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NativeScript Core

Error Handling

Handling errors in NativeScript core modules

A big difference between web and NativeScript applications is the way the Errors have been handled. Currently, when an unhandled exception is thrown in NativeScript (e.g. inside tns-core-modules, plugin, used in the app, or application code) the app will crash, and an Error with the corresponding stack trace will be shown. In some cases, this seems to be the expected behaviour when the app is in development mode. You would want to have the stack trace of the exact location the unexpected error has occurred so that you can more easily understand what happened and allows you to fix the issue. However, when the app is in a production similar application crashes can seriously hurt your application credibility and drive away customers. In many cases, you might prefer anything else (e.g. app freeze, blank screen, failed navigation) to an actual crash with an error log.

Regarding that, new API is introduced in NativeScript, which provides functionality for handling errors in different ways while the app is in development and production. While creating the API, the following three scenarios have been taken in mind.

  1. (development mode) Throw exceptions as soon as an error occurs.
  2. (development mode) Show a scary console.log with ERROR: Something bad happened but continue execution of the app. You will see it in your terminal, but decide if it is critical based on what happens with the app after that.
  3. (production mode) Send an error report to your analytics/error-report server but continue app execution. Maybe triggers some recover logic that will handle the app without a crash.

Using Error method

With the API the trace module is extended with a new method called error(). The method can be used, for example, in the plugins and allows the JavaScript error to be passed up and to be handled in the application code.

Example:

function doSomething(arg) {
  // Instead of throwing the error 
  // **if(!arg) throw new Error("Arg not provided in "doSomething");**
  // we can use the new **trace.error()**
  if(!arg) {
    trace.error("Arg not provided in "doSomething");
    return;
  }
  // ... implementation using arg
}

The example demonstrates, how we can use the error method inside of a plugin's code, instead of throwing the error, which can cause a crash.

Defining custom error handler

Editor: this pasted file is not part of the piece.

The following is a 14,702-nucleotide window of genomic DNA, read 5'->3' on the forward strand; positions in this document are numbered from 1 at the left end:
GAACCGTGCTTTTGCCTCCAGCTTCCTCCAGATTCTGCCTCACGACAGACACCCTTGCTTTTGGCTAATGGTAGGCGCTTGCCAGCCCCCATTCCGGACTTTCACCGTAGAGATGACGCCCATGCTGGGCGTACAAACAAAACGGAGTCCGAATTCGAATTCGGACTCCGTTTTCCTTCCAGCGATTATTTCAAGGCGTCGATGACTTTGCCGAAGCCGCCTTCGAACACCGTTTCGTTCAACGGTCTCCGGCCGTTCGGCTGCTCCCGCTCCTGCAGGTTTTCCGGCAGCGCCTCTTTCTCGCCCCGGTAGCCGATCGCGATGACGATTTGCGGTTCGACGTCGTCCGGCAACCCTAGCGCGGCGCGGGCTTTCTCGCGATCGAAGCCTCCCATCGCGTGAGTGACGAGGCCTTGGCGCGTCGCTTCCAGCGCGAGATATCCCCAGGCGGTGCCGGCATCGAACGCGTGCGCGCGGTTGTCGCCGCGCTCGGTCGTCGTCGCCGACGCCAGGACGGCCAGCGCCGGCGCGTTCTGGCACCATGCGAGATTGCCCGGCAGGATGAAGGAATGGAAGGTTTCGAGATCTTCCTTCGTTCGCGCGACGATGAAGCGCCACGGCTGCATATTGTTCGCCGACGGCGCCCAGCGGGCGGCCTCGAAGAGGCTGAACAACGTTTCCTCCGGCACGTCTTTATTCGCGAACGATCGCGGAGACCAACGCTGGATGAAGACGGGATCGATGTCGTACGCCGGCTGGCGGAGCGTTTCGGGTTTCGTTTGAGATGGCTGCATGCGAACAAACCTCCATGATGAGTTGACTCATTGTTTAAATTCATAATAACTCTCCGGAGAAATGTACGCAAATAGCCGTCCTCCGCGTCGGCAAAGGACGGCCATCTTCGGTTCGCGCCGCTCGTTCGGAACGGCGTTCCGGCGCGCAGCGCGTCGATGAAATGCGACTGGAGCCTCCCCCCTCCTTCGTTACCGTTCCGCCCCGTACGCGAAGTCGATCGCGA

This API also introduces a technic, which allows the developers to define custom error handler logic. In this case, the ErrorHandler will be called whenever trace.error(...) is called. The default error handler, which will just throw the error as they come.

Example:

import "./bundle-config";
import * as application from "tns-core-modules/application";
import * as traceModule from "tns-core-modules/trace"
const errorHandler: traceModule.ErrorHandler = {
    handlerError(err){
        //option 1 (development) - throw the error
        throw err;

        //option 2 (development) - logging the error via write method provided from trace module 
        traceModule.write(err, "unhandlede-error", type.error);

        //(production) - custom functionality for error handling
        //reportToAnalytics(err)
    }
}

traceModule.setErrorHandler(errorHandler)
application.run({ moduleName: 'app-root' });

The example shows how to define custom handler and three possible options for handling the error via trace module or while using custom functionality.

Further info about the error handing in NativeScript can be found here.

Disabling exception's auto catching

Since NativeScript 4.2, a new property has been introduced called discardUncaughtJsExceptions and allows to config, whether the exceptions from callJSMethodNative will be caught or not. The flag is disabled by default, and we can enable it while setting up the discardUncaughtJsExceptions property to true inside the app/package.json file. If the property is enabled, the exceptions will be caught and logged without propagating them.

Example:

{
  "android": {
    "v8Flags": "--expose_gc"
  },
  "main": "app.js",
  "name": "tns-template-hello-world-ts",
  "version": "4.1.0",
  "discardUncaughtJsExceptions":true
}

Note: Enabling this property can lead to discarding an exception, which can lead to unexpected application behaviours. For the proper exception handling, it is recommended to keep auto catching enabled.